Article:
While using medical abortions later into the pregnancy would require specific advice and guidelines, and will mean extra bleeding and tissue needing to be passed, Bateson said it would also provide women with a greater degree of control.
“It’s that feeling of being in control of the process rather than being medicalised,” she said, adding surgical abortions should always be an option.
The extra policing of the pills as an authority script — requiring a third-party sign-off before the prescription is valid — is an example of over-policing, she said, as is requiring pharmacists to be registered to dispense the pills.
GPs have to undergo a training course that takes between three and fours hours in order to be registered to prescribe the pills. They also have to reregister every three years. Between 2020 and 2021 there were just 3018 active registered prescribers in Australia — in some regions, this equates to one registered prescriber per 3369 women of childbearing age. It’s a similar story for pharmacists, with just 5556 active registered dispensers across the country.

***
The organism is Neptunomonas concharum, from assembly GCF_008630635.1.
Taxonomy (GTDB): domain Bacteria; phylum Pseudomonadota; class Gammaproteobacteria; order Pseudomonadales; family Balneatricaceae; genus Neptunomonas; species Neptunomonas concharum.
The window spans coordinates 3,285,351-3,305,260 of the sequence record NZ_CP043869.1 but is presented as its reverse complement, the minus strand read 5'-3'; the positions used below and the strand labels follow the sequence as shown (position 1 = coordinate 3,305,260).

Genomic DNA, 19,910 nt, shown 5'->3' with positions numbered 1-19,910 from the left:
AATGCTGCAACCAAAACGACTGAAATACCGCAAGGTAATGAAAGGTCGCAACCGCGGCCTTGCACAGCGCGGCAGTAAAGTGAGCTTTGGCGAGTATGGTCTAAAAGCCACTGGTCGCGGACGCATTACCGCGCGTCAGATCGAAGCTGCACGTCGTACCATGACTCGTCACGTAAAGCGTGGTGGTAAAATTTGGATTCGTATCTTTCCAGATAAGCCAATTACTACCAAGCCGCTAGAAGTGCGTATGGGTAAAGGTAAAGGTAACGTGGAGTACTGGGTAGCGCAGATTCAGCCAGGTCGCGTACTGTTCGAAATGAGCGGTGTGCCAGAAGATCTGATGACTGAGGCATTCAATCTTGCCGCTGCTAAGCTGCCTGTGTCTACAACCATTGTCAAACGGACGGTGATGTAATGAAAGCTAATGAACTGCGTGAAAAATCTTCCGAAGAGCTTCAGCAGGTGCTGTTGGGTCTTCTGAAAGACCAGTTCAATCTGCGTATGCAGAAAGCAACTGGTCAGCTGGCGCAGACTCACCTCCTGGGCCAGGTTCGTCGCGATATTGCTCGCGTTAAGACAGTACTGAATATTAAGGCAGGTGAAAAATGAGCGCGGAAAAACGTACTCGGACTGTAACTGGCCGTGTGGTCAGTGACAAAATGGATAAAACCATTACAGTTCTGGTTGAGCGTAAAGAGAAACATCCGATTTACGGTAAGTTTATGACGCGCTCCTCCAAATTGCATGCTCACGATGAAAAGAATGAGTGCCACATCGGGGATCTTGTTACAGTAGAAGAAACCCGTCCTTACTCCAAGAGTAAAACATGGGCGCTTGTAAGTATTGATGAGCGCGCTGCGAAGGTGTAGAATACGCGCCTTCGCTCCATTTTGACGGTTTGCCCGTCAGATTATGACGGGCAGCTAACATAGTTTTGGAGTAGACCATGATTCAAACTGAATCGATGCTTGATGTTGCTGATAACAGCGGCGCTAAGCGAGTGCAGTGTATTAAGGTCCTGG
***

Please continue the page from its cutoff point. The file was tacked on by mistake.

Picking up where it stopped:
This creates barriers and reinforces stigma, especially in regional or rural areas (though telehealth has improved access). “It should be just part of a mainstream drug policies and we shouldn’t have to have that authority,” Bateson said.
Upping the number of registered prescribers was equally problematic. While a small number of GPs may refuse to prescribe the abortion pill on conscientious grounds, misinformation about their obligations held others back. One study found that GPs felt medical abortions were out of the scope of their practice or could create stigma, or that they have to be on call 24 hours a day in case of complications.
Bateson said another challenge, especially for GPs in regional and remote areas, was ensuring there was a pathway to surgical abortion or access to a public hospital in case a registered prescriber felt the abortion pill wasn’t appropriate.
A troubled history with RU486
Mifepristone has been highly politicised in Australia. Its availability was blocked from 1996 to 2006 following an amendment by anti-abortionist senator Brian Harradine to the Therapeutic Goods Act. Backed by then prime minister John Howard in exchange for Harradine’s support for the privatisation of Telstra, the amendment made it so the drug could only be imported with written ministerial approval.